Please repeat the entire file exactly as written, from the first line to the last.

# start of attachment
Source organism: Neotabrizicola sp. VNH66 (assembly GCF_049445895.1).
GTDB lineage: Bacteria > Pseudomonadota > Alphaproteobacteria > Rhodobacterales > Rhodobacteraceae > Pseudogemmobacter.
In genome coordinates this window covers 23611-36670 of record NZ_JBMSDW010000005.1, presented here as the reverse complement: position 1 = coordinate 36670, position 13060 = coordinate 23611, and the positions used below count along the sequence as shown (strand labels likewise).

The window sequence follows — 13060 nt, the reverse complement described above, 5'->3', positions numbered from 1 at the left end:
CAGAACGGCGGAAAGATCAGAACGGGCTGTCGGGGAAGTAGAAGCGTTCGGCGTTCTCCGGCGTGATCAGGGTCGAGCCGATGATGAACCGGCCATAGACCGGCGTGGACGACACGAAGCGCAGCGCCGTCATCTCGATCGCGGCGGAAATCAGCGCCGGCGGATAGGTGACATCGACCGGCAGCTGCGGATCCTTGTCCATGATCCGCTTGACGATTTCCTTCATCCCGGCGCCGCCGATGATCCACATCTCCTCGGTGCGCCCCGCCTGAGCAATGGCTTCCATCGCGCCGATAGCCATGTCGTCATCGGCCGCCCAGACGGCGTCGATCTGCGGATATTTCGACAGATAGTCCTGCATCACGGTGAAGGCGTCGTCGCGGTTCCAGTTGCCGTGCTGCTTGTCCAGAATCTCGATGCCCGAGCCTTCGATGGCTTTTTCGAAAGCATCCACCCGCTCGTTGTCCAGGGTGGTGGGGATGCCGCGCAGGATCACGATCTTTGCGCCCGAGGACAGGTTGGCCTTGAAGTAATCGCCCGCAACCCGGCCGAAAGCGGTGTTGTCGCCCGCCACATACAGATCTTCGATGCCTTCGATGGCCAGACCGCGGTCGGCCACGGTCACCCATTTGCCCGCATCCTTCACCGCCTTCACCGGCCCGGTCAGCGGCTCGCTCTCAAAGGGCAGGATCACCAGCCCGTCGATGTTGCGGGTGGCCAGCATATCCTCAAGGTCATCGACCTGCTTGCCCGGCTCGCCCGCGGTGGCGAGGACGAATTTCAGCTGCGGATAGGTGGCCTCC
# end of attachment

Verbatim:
Source organism: Neotabrizicola sp. VNH66 (assembly GCF_049445895.1).
GTDB lineage: Bacteria > Pseudomonadota > Alphaproteobacteria > Rhodobacterales > Rhodobacteraceae > Pseudogemmobacter.
In genome coordinates this window covers 23611-36670 of record NZ_JBMSDW010000005.1, presented here as the reverse complement: position 1 = coordinate 36670, position 13060 = coordinate 23611, and the positions used below count along the sequence as shown (strand labels likewise).

The window sequence follows — 13060 nt, the reverse complement described above, 5'->3', positions numbered from 1 at the left end:
CAGAACGGCGGAAAGATCAGAACGGGCTGTCGGGGAAGTAGAAGCGTTCGGCGTTCTCCGGCGTGATCAGGGTCGAGCCGATGATGAACCGGCCATAGACCGGCGTGGACGACACGAAGCGCAGCGCCGTCATCTCGATCGCGGCGGAAATCAGCGCCGGCGGATAGGTGACATCGACCGGCAGCTGCGGATCCTTGTCCATGATCCGCTTGACGATTTCCTTCATCCCGGCGCCGCCGATGATCCACATCTCCTCGGTGCGCCCCGCCTGAGCAATGGCTTCCATCGCGCCGATAGCCATGTCGTCATCGGCCGCCCAGACGGCGTCGATCTGCGGATATTTCGACAGATAGTCCTGCATCACGGTGAAGGCGTCGTCGCGGTTCCAGTTGCCGTGCTGCTTGTCCAGAATCTCGATGCCCGAGCCTTCGATGGCTTTTTCGAAAGCATCCACCCGCTCGTTGTCCAGGGTGGTGGGGATGCCGCGCAGGATCACGATCTTTGCGCCCGAGGACAGGTTGGCCTTGAAGTAATCGCCCGCAACCCGGCCGAAAGCGGTGTTGTCGCCCGCCACATACAGATCTTCGATGCCTTCGATGGCCAGACCGCGGTCGGCCACGGTCACCCATTTGCCCGCATCCTTCACCGCCTTCACCGGCCCGGTCAGCGGCTCGCTCTCAAAGGGCAGGATCACCAGCCCGTCGATGTTGCGGGTGGCCAGCATATCCTCAAGGTCATCGACCTGCTTGCCCGGCTCGCCCGCGGTGGCGAGGACGAATTTCAGCTGCGGATAGGTGGCCTCC